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9th Annual Athena Film Fest: Women & Cinema


Held at Barnard College, the Athena Film Festival (running February 28 to March 3) features films, TV, and entertainment by, for, and about women.

The festival will open its 2019 edition with Fast Color, a reimagining of the super hero film starring Gugu Mbatha-Raw as a hero forced to run when her superhuman abilities are discovered. Years after abandoning her family, the only place she has left to hide is home. The festival has a slate of films addressing civil rights (Netizens, A Private War, On Her Shoulders), immigration (The Great Mother), reproductive rights (Ask Jane), and more.

Special screenings include the World Premiere of the Lifetime original film I Am Somebody's Child: The Regina Louise Story. John Carpenter’s horror classic Halloween will be part of a late-night Horror Classics block along with a horror and women panel discussion. Dykes, Camera, Action! looks at the rise of lesbian feminist film after the 70s. And of course, expect panel discussions, shorts, and other activities during the festival.

To learn more, go to:

Athena Film Festival
February 28 - March 3, 2019

Barnard College

New York City International Film Festival: PTSD, Pro Wrestlers, & Pop Art


One of New York’s most acclaimed film festival, the New York City International Film Festival returns on February 25, 2019. Held at the DOLBY Theatre (1350 6th Ave), the Opening Night will feature the North American premier of Factory Cowboys - Working with Warhol, with an introduction by director Ulli Lommel. Based on Lommel’s 2017 biography "Factory Fame - Working with Warhol," the film looks at the manic 1970’s in NYC and Warhol’s Factory.

This year the festival will honor Manny Perez, who will attend the screening of Veneno – The First Fall on Opening Night, February 25th and actor Vincent Pastore, who will receive the Lifetime Achievement Award for his contribution the arts at the Closing Award ceremony will take place on March 1.

Veneno – The First Fall, starring Manny Pérez as Dominican wrestler Jack Veneno, will also screen on the opening night. Following the screening, Roberto Rizzo will host a Q&A with Perez.

Debuting this year, New York City International Film Festival will showcase filmmakers and documentarians who use their craft to explore social issues such as Depicting the Invisible, which traces the creation of a portrait series by artist Susan Barron that depicts 15 American veterans suffering from PTSD and their inspirational stories.

To learn more, go to:

New York City International Film Festival
February 28 - March 1, 2019

Dolby Theatre
1350 6th Ave.
New York, NY 10019

Paint & Painting in "The Last Family"


As part of the Window to Europe Film Series, New York’s Czech Center (321 East 73rd Street) will be screening the film The Last Family. Directed by Jan P. Matuszyński (director of the award winning documentary DEEP LOVE), the Polish film is a biopic of the artist Zdzisław Beksiński, known for his bizarre hellscapes, and nightmarish surrealist paintings. The biopic chronicle’s the painter’s life juggling his rise in the art world, his marriage, and raising a deeply troubled son. This is the first narrative film from Matuszyński and will be screened on March 12 at 7 PM.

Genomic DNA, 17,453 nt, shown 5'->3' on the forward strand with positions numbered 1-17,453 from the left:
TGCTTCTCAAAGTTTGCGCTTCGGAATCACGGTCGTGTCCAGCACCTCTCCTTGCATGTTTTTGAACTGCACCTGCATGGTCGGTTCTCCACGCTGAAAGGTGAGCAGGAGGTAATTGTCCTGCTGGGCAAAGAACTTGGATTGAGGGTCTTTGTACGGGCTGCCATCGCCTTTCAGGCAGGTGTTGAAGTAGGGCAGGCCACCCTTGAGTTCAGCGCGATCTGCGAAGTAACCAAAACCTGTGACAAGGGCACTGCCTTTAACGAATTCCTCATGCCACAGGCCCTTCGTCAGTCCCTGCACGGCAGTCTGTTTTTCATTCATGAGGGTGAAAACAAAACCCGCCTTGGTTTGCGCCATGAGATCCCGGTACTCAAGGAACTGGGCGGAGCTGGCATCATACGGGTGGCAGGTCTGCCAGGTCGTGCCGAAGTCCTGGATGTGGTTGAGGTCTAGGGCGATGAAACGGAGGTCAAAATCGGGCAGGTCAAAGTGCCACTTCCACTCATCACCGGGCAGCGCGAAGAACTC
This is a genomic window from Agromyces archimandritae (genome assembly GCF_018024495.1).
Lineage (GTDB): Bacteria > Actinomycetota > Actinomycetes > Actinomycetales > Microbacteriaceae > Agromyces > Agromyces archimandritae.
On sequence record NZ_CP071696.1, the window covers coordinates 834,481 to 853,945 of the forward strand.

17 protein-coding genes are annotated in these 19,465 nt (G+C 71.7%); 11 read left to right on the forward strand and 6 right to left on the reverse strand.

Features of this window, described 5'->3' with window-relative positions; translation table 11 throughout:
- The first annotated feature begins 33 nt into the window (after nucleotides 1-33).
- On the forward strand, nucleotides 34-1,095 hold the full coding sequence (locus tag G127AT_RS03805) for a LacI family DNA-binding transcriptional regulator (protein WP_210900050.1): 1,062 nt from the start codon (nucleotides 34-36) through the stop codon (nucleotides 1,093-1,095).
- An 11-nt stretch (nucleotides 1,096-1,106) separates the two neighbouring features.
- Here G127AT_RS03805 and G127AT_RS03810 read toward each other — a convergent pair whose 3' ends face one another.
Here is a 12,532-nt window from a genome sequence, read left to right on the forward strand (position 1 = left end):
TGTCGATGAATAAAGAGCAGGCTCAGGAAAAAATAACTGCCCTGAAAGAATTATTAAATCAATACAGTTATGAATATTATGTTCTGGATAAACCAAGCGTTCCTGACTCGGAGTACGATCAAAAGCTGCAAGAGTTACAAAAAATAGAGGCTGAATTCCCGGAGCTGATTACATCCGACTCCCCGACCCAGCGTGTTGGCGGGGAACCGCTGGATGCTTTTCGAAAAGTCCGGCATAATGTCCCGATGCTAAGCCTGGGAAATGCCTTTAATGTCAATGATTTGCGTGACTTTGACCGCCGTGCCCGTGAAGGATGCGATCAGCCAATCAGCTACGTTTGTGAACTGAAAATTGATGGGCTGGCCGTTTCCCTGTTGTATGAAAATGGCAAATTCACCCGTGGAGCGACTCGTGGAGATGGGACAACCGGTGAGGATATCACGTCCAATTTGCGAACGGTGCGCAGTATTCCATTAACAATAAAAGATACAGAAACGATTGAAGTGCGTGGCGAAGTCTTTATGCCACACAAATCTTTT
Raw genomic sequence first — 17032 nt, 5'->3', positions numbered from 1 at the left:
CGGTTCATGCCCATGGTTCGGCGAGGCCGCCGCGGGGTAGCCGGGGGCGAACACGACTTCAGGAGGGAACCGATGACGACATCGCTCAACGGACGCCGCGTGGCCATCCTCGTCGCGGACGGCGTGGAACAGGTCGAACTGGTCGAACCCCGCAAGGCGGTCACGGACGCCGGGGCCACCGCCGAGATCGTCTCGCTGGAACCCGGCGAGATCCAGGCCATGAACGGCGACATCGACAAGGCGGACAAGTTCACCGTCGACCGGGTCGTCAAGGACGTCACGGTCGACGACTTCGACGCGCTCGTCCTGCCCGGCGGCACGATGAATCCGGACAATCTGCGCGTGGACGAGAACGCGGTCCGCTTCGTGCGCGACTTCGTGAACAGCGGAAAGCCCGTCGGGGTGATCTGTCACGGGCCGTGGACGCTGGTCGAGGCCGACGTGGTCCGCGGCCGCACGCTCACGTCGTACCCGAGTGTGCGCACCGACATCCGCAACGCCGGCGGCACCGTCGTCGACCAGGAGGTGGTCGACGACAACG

To learn more, go to:

Czech Center New York
321 East 73rd Street
NY 10021 New York


New York Int'l Children’s Film Festival: Perspectives from Around the World

The Boy Who Harnessed the Wind

Spanning theaters across New York City, the New York International Children’s Film Festival features new and classic films from around the world for all audiences. Founded in 1997, the festival has screened hundreds of films from the world over for audiences from toddler to teen to parent.

The fest opens with The Boy Who Harnessed the Wind, from director Chiwetel Ejiofor. Produced in Malawi, the film (based on a true story) follows 13-year-old William Kamkwamba, who is thrown out of the school he loves when his family can no longer afford the fees. Sneaking back into the school library, he finds a way, using the bones of the bicycle belonging to his father Trywell (Ejiofor), to build a windmill which then saves his Malawian village from famine.

In the Peruvian themed animated film Pachamama Tepulpai and his pet armadillo embark on a young heroes’ quest to locate their community’s stolen treasure, and must confront the Inca and newly arrived Spanish to retain their indigenous ways.

Hiroyasu Ishida’s Penguin Highway a young boy must juggle theoretical physics, the onset of puberty, and hordes of penguins mysteriously appearing in his quiet Japanese suburb.

The German film Queen of Niendorf is the coming of age story of a girl who bucks the expectations of the world and discovers a makeshift raft and treehouse boys’ club. Skeptical because she’s a girl, the club members make her prove her mettle. Lea realizes that true bravery is not just what you do, but sometimes what you don’t do—and isn’t afraid to prove it.

The festival also has special segments for shorts and animation, as well as Girls’ POV, a special selection of shorts by and for girls.

To learn more, go to:

New York International Children’s Film Festival
February 22 - March 17, 2019

Various Venues


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